Nepal’s first consumer court expected soonNepal is likely to get its first consumer court to deal with cases related to consumer disputes and grievances after more than a decade in the works.
Nepal is likely to get its first consumer court to deal with cases related to consumer disputes and grievances after more than a decade in the works.
The Consumer Protection Bill 2018 tabled in Parliament recently has proposed constituting a consumer court to promptly deal with rampant anomalies in the market. Currently, consumer disputes and grievances are filed at the district court.
Parliamentarians began discussions on the bill on Wednesday.
The need for a consumer court has long been felt to protect consumers from illegal practices such as sale of substandard and adulterated goods and black marketing. The government has been considering setting up a separate court for almost been a decade.
A consumer survey conducted by the Department of Supplies Management in 2011 showed that 53.57 percent of Nepali consumers were not satisfied with the government’s work on ensuring consumer rights. A majority of the people questioned said that consumer courts should be established in major cities to provide justice to consumers in time.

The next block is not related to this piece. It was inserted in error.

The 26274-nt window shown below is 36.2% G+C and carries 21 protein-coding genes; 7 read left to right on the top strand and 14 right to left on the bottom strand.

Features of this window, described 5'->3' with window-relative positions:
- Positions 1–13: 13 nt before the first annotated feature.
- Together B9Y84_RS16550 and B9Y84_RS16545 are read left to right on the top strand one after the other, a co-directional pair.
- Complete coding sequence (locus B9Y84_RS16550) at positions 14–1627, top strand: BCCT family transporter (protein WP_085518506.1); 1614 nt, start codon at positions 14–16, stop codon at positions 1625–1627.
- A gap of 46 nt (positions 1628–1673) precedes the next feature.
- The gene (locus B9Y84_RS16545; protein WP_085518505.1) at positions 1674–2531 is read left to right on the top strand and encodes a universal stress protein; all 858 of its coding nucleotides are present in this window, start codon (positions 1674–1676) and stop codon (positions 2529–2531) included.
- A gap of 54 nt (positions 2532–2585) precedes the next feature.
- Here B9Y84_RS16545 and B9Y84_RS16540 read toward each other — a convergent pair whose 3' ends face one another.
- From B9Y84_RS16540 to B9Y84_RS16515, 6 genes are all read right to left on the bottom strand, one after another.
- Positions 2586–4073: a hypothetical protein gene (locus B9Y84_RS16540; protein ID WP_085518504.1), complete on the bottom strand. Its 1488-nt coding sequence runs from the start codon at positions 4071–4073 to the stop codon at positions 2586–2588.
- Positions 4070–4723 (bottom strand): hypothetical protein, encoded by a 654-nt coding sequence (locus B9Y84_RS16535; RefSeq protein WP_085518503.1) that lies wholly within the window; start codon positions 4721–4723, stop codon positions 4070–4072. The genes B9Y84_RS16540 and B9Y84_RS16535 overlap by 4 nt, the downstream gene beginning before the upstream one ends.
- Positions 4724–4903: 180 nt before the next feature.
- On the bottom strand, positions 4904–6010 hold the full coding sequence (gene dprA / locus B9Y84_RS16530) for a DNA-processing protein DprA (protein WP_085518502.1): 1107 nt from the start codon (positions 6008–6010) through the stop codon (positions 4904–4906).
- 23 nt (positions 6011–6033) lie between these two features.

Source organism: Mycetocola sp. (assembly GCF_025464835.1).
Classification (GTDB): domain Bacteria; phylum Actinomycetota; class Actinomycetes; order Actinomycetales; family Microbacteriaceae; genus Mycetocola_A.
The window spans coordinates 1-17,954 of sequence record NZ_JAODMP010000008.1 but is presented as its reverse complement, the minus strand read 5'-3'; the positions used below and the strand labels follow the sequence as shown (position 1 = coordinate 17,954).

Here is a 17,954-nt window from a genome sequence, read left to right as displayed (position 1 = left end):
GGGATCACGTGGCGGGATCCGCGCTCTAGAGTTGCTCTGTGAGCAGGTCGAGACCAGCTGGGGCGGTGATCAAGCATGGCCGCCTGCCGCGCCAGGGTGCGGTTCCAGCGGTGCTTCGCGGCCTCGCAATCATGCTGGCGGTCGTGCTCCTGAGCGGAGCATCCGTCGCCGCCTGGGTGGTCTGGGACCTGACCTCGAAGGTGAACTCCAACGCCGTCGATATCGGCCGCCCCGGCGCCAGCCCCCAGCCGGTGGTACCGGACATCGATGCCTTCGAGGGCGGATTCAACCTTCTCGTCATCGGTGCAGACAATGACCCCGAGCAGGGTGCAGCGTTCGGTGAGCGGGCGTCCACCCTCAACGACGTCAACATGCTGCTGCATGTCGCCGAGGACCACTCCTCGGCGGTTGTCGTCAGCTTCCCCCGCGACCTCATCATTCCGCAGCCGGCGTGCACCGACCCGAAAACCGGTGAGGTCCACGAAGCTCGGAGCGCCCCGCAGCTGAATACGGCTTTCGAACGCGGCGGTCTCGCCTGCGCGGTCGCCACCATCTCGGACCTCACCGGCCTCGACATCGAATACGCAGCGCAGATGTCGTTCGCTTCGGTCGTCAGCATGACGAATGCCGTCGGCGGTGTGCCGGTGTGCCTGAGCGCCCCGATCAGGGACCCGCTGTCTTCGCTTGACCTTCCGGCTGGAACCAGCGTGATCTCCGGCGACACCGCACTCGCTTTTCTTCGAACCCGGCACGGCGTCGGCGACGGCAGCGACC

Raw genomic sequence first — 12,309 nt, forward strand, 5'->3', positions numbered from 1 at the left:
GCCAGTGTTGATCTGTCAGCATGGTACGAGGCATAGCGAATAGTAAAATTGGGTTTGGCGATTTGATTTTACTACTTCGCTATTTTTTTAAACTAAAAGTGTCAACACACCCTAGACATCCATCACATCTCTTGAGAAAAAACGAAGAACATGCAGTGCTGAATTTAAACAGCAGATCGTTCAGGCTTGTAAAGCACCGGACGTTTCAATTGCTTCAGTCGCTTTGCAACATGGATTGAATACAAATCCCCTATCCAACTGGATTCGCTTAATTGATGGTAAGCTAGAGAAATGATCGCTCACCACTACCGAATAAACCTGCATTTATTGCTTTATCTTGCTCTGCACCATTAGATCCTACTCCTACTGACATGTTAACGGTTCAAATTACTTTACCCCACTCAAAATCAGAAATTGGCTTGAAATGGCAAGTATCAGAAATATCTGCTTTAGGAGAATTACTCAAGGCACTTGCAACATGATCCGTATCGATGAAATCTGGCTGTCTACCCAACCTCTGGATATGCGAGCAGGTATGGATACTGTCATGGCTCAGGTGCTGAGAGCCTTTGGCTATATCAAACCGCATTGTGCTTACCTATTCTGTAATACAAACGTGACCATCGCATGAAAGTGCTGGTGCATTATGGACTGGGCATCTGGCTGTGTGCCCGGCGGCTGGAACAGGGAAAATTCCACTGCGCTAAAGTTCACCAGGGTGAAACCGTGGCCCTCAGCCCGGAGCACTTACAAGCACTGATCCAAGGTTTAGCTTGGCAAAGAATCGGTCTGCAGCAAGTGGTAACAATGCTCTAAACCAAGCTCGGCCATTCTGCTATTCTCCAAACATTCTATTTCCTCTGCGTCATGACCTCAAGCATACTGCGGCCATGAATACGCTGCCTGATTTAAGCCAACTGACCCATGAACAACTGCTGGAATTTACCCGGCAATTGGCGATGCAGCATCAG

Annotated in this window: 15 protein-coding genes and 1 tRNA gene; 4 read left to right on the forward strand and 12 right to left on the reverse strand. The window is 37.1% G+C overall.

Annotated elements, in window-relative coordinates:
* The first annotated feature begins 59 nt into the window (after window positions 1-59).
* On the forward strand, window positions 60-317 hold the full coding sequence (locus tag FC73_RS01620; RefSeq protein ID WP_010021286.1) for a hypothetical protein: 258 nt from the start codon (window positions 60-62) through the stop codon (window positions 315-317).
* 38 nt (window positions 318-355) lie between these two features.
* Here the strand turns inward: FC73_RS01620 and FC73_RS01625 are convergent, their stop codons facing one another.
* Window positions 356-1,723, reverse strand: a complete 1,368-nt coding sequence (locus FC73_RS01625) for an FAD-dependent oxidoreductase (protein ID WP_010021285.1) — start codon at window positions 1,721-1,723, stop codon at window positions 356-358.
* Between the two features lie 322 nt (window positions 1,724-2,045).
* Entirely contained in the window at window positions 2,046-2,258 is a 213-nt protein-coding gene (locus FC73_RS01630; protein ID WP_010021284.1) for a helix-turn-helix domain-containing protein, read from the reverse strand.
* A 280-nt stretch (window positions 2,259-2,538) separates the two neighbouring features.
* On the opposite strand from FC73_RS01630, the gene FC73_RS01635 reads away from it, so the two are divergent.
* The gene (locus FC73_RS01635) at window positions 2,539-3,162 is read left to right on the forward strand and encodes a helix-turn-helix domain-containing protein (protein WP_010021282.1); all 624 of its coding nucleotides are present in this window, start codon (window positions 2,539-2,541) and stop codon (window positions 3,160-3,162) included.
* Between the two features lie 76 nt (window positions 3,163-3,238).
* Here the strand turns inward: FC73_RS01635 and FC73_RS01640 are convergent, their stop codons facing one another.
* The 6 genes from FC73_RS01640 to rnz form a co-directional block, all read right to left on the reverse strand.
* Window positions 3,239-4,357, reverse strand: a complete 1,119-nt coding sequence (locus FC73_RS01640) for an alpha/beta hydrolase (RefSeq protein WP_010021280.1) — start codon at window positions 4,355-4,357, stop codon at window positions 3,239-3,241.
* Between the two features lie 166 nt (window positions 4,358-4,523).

The bill has envisioned forming a consumer court under the judge of the district court that will include two government officials as members.
During Wednesday’s discussions, parliamentarians stressed the need to effectively implement consumer protection laws. “Although consumer protection laws contain some stern measures, they have not been effective due to poor implementation,” they said.
Lawmaker Krishna Bhakta Pokharel said the compensation amount to be provided to aggrieved consumers should be properly stated in the new act. Lawmaker Pushpa Bhusal said that experts should be appointed to the consumer court instead of government officials. Likewise, parliamentary member Ram Bahadur Bista said that it should be made mandatory for perishable goods to undergo lab tests before being shipped to market.
The bill has also proposed authorising monitoring officers to impose an on-the-spot fine of up to Rs300,000 against offenders. Similarly, the law has proposed to empower the director general of the Department of Supplies Management to hand out prison terms of up to one year to dishonest traders.
The money collected in fines by the consumer court and the department will be deposited in a reserve fund of the federal government.
If goods sold in the market are found to ne harmful to human health, the concerned firm will have to recall and destroy them. In such cases, consumers are entitled to receive compensation. The new law is also considering making it an offence to publish misleading advertisements and making firms put proper food labels listing the ingredients.